However, yesterday and today, I've had a pretty bad headache, the classic frontal/sinus headache. I took a whole bunch of Vitamin C and B vitamins last night, which made it feel a bit better. I'm pretty tired and am resting today. Is there anything else that I can take? The headache should subside soon, right? Should I lower the dose and titrate up again?
Possibly it could be halides vs heavy metals. Here's a page discussing halides and a salt flush that's supposed to help...
http://drshevin.com/patient_educatio...giene/salt.php

There was another page that I can't find now that recommended a later modification to the salt flush using 1/2 tsp of salt at a time (vs 1/4 tsp in this doc), but I haven't tried this (no symptoms from iodine supplementation) so I can't verify that it works.
post #58 of 236
Quote:
Originally Posted by runes View Post
Thanks, Pat! I have one very tiny amalgam left. The others were removed about 4 years ago.

Yay, I have some Brazil Nuts right here, as well as some assorted dried berries. Off to fix myself a snack...
Oh, want to mention, it's not so much (IMO) whether you still have amalgams as whether your body excretes mercury well. If you excrete poorly, you can build up enough that even just getting the amalgams replaced with composite won't help a lot, but if you excrete well, having amalgams isn't a huge drag on your health. It's not as straightforward as # of amalgams or whether they're still in, there are more complications. Yay, what we always need.
post #59 of 236
Also, removing the mercury fillings just *releases* mercury vapor, which the body must circulate and store, or excrete. So, filling removal just means more exposure than static fillings, unless you excrete effectively. Chelating after the mercury removal was/is essential, or you could just be re-releasing the stored mercury INTO blood circulation.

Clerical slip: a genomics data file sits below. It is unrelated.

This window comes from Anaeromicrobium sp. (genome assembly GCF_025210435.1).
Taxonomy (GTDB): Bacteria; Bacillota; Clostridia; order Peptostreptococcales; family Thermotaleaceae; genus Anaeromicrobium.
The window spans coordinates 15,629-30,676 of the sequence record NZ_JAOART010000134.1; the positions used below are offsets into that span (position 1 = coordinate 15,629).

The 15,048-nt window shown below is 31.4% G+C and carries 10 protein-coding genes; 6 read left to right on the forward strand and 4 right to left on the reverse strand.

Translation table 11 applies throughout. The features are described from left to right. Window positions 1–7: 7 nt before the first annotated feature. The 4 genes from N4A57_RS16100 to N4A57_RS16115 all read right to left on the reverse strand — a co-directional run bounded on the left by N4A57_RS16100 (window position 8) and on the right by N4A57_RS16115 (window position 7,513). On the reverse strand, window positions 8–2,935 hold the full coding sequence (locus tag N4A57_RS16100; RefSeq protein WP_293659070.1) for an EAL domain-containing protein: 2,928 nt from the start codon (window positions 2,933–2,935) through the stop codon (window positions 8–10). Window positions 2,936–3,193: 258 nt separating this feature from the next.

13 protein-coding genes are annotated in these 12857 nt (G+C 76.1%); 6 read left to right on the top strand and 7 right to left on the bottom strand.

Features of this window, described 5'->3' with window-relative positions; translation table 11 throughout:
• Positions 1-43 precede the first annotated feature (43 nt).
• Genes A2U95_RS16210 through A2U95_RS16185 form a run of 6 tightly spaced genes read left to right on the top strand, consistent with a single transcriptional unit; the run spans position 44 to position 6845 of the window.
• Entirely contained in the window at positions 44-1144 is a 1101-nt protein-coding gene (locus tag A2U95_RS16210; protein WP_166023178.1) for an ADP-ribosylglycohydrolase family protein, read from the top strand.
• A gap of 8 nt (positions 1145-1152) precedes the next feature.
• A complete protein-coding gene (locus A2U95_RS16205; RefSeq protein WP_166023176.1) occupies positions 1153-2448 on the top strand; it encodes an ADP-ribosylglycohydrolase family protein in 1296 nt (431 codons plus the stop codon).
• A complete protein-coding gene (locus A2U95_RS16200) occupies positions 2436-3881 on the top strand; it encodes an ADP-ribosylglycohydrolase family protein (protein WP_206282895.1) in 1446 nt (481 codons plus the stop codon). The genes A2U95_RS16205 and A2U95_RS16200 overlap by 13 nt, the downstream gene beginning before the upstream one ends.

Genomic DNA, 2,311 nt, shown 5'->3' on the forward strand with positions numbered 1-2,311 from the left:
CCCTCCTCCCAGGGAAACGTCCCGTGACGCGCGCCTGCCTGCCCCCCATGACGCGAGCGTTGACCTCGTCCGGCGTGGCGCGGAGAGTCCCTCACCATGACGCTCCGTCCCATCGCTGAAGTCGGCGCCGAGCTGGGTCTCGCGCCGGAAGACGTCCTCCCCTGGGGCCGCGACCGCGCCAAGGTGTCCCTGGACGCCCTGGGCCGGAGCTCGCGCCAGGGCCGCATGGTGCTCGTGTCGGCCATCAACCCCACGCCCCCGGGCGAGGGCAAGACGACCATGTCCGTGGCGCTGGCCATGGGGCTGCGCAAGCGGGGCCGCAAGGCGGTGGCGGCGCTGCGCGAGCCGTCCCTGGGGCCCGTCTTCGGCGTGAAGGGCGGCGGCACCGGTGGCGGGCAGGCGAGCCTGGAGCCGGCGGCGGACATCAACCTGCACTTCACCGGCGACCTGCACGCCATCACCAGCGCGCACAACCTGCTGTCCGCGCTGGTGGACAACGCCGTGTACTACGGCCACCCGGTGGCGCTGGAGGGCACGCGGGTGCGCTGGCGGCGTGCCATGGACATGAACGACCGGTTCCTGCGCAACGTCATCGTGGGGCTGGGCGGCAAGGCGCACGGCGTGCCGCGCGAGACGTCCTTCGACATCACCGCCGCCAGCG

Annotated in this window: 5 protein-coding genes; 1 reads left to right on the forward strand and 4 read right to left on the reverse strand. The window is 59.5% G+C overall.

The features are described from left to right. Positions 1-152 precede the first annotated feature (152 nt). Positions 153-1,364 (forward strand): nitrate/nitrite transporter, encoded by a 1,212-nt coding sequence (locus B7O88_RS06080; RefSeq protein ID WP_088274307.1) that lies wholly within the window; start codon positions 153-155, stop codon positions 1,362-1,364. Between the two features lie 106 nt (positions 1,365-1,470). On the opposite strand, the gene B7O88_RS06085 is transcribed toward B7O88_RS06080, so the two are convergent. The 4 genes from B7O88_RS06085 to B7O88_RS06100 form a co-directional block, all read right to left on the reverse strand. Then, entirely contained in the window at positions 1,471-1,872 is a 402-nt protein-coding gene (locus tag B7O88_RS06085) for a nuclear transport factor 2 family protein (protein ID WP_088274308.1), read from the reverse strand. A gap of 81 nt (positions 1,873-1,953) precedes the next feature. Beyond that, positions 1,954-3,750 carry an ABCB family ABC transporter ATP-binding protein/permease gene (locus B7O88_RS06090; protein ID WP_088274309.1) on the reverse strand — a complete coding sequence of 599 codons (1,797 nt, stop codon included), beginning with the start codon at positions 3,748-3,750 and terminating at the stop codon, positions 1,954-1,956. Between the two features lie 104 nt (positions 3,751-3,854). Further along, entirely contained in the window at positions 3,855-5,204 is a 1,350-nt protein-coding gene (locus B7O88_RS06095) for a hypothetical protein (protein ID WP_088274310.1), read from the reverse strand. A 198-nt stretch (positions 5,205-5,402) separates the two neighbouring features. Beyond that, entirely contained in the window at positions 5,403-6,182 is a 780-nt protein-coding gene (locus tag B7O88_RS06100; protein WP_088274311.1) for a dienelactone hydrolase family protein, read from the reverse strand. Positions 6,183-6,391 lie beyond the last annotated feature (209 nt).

Selenium, vit C. And clay (?).


Pat
post #60 of 236
Thread Starter 
Quote:
Originally Posted by runes View Post
I started taking iodine supplements on Friday.

Today is Monday and my subclinical goiter (I could feel it internally, but doctor could not on external exam) is already feeling so much better. In addition, the chronic hand eczema that I've been dealing with for 3 years is much improved. It's really quite remarkable.

However, yesterday and today, I've had a pretty bad headache, the classic frontal/sinus headache. I took a whole bunch of Vitamin C and B vitamins last night, which made it feel a bit better. I'm pretty tired and am resting today. Is there anything else that I can take? The headache should subside soon, right? Should I lower the dose and titrate up again?
So glad to hear good news for you already!!! :That's wonderful!

Now about the headache, Magnesium my dear, try a dose of 500mg just to get you started that will clear it up and don't worry they don't last long, it happens anytime you up your dose in a significant amount.

Forgot to mention, drink more water, that helps too.
New Posts  All Forums:Forum Nav:
  Return Home
  Back to Forum: Women's Health
Mothering › Mothering Forums › Mom › Women's Health  › My story, my cure...